Forwarded from: The Unknown Security Person
Show How Easy It Is
To Get Data From the Sky
September 15, 2006
JAKARTA, Indonesia -- How safe is your satellite?
Satellites are nothing new: They've been in orbit for nearly half a
century, since the Soviets launched Sputnik 1 in 1957. The first
commercial geosynchronous satellite -- hovering in the same place above
the earth's surface and allowing transmission of telephone, television
and radio -- was launched in 1965. They keep us in touch with each
But they aren't invulnerable. A couple of Indonesian hackers -- computer
geeks who like to test other people's defenses -- have found a way into
a commercial satellite and have published some details of how they did
it. While some are skeptical about the hackers' claims, they raise some
questions because our data, whether phone conversations, Internet
traffic, flight reservations or even banking transactions, are carried
by satellites, often without encryption. The hackers' point: While
satellite communication systems have made enormous advances in
capability and performance, security hasn't kept pace, leaving current
satellite systems vulnerable.
The problem is this: A satellite is just another way to get information
from point A to B, like your telephone line, a message in a cleft stick,
or a fiber-optic cable. It's still about data moving from one point to
another, with the possibility that a bad guy may try to intercept it.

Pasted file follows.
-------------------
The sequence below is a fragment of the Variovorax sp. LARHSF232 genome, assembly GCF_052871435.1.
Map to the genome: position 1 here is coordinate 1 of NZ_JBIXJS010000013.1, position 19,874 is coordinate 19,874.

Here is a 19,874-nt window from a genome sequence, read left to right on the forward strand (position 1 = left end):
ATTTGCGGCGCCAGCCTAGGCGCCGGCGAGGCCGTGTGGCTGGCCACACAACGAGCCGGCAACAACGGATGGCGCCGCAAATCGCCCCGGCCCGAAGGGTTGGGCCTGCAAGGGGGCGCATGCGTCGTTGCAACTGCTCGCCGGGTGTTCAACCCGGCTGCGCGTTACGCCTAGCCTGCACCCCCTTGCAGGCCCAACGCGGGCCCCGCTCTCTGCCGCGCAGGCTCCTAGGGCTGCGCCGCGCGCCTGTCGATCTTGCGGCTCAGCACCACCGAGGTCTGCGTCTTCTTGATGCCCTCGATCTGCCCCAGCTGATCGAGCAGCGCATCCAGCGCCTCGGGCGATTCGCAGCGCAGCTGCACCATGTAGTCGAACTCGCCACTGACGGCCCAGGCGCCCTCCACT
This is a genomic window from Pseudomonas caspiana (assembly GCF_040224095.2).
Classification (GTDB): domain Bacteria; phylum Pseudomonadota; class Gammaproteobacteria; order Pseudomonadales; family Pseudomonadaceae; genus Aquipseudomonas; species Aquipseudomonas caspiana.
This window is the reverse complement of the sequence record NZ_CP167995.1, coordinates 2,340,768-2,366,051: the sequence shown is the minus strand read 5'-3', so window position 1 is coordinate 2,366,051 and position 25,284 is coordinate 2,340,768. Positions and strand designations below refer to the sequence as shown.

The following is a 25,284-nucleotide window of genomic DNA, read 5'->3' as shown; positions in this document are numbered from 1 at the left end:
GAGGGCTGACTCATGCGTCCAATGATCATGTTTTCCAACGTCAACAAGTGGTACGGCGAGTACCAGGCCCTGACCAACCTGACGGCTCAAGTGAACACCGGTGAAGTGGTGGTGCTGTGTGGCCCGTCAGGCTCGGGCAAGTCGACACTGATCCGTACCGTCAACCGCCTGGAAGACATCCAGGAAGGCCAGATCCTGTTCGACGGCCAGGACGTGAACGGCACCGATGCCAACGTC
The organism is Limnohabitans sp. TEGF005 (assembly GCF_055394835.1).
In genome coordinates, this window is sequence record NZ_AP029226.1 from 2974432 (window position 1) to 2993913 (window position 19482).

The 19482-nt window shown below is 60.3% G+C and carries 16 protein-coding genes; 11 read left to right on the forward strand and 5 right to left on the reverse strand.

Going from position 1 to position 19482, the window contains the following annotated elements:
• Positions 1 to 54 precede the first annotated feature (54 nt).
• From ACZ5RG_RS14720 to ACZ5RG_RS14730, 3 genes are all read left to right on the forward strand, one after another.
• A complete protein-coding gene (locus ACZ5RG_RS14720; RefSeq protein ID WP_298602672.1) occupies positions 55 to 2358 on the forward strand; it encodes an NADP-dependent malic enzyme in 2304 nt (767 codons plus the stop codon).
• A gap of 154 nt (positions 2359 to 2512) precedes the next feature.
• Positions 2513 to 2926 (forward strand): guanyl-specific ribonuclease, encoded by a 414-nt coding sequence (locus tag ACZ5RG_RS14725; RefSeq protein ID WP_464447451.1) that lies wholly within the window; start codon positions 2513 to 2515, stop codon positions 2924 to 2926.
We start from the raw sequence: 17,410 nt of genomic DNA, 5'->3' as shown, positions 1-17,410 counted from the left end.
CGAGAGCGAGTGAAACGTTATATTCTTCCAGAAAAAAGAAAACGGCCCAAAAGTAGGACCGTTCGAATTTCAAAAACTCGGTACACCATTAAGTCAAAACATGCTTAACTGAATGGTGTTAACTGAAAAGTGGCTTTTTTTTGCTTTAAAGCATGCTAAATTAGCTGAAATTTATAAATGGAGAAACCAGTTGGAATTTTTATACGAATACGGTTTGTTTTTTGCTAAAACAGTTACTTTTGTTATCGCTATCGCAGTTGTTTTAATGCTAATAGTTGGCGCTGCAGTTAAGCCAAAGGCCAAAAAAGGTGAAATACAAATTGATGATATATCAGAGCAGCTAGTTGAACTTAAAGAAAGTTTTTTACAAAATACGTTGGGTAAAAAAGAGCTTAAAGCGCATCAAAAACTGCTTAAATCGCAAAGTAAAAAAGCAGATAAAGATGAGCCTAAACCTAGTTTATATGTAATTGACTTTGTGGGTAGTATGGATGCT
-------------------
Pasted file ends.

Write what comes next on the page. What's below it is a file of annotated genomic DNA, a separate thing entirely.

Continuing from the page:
The only difference is that it's in the sky. That introduces some
problems, to companies using satellites and to hackers trying to get
into them. Until recently, the advantage lay with the former, but that
may no longer be the case.
Let me introduce the hackers: Jim Geovedi, a 28-year-old from
Jakarta-based security consultancy PT Bellua Asia Pacific; and Raditya
Iryandi, a 26-year-old hacker. On Aug. 17, they set up a satellite dish
in the garden of a house in the Java hill city of Bandung and, amid
$2,000-worth of cabling, computer screens and what looked like kitchen
scales, captured data being transmitted by a commercial satellite. A
video of what they did shows this data scrolling across a computer
screen; there's nothing sensitive in there, but there could be. They're
keen to stress they didn't do anything with the data, but they've proved
they can access it. "If someone knows the basics of setting up a network
and...a little bit about satellites and, the most important thing, (has)
the right equipment, he or she could do the same thing as I did," Mr.
Mr. Geovedi informed Indonesian law enforcement agencies before
conducting the experiment, Fetri Miftach, director for professional
services at Bellua, said. Indeed, the hackers have also held discussions
with law enforcement officials since about improving satellite security
against possible terrorist attacks. Mr. Fetri said that as far as the
company knows there is no Indonesian law that would cover hacking a
So how hard is what they did? Mr. Geovedi won't go into detail, but says
not very. They used a 3.7-meter dish, but could have used an ordinary
satellite-TV dish. (They had to use the bigger one because of a problem
with a neighbor's house blocking the signal, he explains.) A Web site
lists all the nonmilitary satellites in orbit, along with identification
numbers and frequencies. If you know which companies use which
satellites, you're already some of the way to tapping into their data
streams. This, Mr. Geovedi says, is easy in Indonesia since its
geography -- a string of islands -- makes satellites the cheapest and
most practical way for companies' branches to communicate with each
other. The last piece of the puzzle, Mr. Geovedi says, is to take